Marine conservationists welcome funding commitment to help tackle water pollution on our Great Barrier Reef

The Australian Marine Conservation Society (AMCS) has welcomed the Morrison government’s announcement that it will invest in a range of projects that will help tackle local issues threatening our Great Barrier Reef. Most of the funding will be dedicated to addressing water pollution flowing from agricultural lands into the inshore areas of our Reef.

“We welcome this investment in tackling one of the big threats to the future of the Reef. The continuation and boosting of funding to address water pollution is essential to build our Reef’s resilience to climate change. We look forward to seeing the details, but the intention to target money towards tackling legacy issues like erosion and land condition is a gap that needed to be addressed,” said AMCS water quality expert Jaimi Webster.

“Given the health crisis the Reef is facing and the slow progress in addressing water pollution to date, it’s important this investment in water quality is front-loaded over the next three years. This is especially critical given commitments by both the Queensland and Australian governments still fall short of the estimated $4bn needed to meet the 2025 water quality targets both governments have agreed to.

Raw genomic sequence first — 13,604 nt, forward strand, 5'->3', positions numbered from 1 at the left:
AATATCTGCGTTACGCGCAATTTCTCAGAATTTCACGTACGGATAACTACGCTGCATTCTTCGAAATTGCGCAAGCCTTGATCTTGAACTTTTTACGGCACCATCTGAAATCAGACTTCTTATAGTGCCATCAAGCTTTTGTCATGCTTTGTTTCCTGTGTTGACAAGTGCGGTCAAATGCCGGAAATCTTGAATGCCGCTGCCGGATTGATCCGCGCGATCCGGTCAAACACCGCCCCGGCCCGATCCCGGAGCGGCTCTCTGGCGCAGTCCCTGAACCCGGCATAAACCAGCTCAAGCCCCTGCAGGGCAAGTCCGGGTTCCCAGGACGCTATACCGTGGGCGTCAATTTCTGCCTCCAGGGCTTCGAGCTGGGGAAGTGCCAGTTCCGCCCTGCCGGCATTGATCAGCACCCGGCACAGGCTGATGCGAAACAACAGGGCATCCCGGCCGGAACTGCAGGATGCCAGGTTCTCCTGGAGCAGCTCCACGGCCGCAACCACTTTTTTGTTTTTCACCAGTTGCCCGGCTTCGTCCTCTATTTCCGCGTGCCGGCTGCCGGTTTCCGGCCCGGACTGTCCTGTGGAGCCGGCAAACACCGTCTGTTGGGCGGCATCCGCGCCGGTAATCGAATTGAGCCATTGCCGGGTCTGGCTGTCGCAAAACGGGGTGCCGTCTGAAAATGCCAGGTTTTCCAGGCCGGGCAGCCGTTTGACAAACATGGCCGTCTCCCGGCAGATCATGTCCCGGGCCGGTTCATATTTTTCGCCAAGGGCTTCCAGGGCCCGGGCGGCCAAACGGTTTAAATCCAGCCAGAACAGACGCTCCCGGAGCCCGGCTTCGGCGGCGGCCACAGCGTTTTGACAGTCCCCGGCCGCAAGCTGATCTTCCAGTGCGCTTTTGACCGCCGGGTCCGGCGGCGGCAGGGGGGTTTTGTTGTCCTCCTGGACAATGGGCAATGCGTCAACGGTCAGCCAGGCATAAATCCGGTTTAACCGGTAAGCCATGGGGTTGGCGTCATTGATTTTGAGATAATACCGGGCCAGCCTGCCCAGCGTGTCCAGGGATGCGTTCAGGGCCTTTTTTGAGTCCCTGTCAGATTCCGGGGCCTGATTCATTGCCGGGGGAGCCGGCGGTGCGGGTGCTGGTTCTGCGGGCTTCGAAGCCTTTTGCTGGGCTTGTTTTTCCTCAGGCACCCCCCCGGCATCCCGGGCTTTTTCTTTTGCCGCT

“To get the most out of this investment, projects should be outcomes-focussed and coordinated with the Queensland Government to fully meet the Reef 2050 water quality targets. We look forward to working with the Australian government to ensure those funds are targeted at the areas that need them the most.

“There is also welcome funding announced to tackle illegal fishing, which we hope to see directed to protecting iconic threatened species like dugongs, turtles and sawfish, which continue to be trapped and killed in gillnets on our Reef. With investment in the announcement on increased monitoring, funding should be targeted at on-water programs like cameras on fishing boats and spatial protection from gillnets in areas of high conservation value.

“While this funding commitment will tackle some of the local threats our Reef faces, it does not address climate change – the greatest threat to our Reef. Investment in both local threats and the climate crisis is essential if we are to ensure the Reef remains for many generations to come.

“Currently areas of the Great Barrier Reef are on high alert for a major bleaching event, which is unprecedented during the La Nina weather pattern. This potential bleaching event shows how desperately our Reef needs the government to drastically increase their climate ambition.

“Tackling the climate crisis across the next decade could create incredible economic opportunities for regional Queensland with new wind, solar and battery projects, as well as helping the Reef and the 60,000 tourism jobs that rely on it.

“We urge the government and opposition to commit to emissions reduction targets that are compatible with no more than 1.5C of warming – a critical threshold for our Reef. Their current 2030 targets will ensure 1.5C is overshot. For the sake of the Reef, the tourism and fishing industries that rely on it being healthy, it is imperative the Coalition and Labor accelerate their plans to cut emissions in this crucial decade.”

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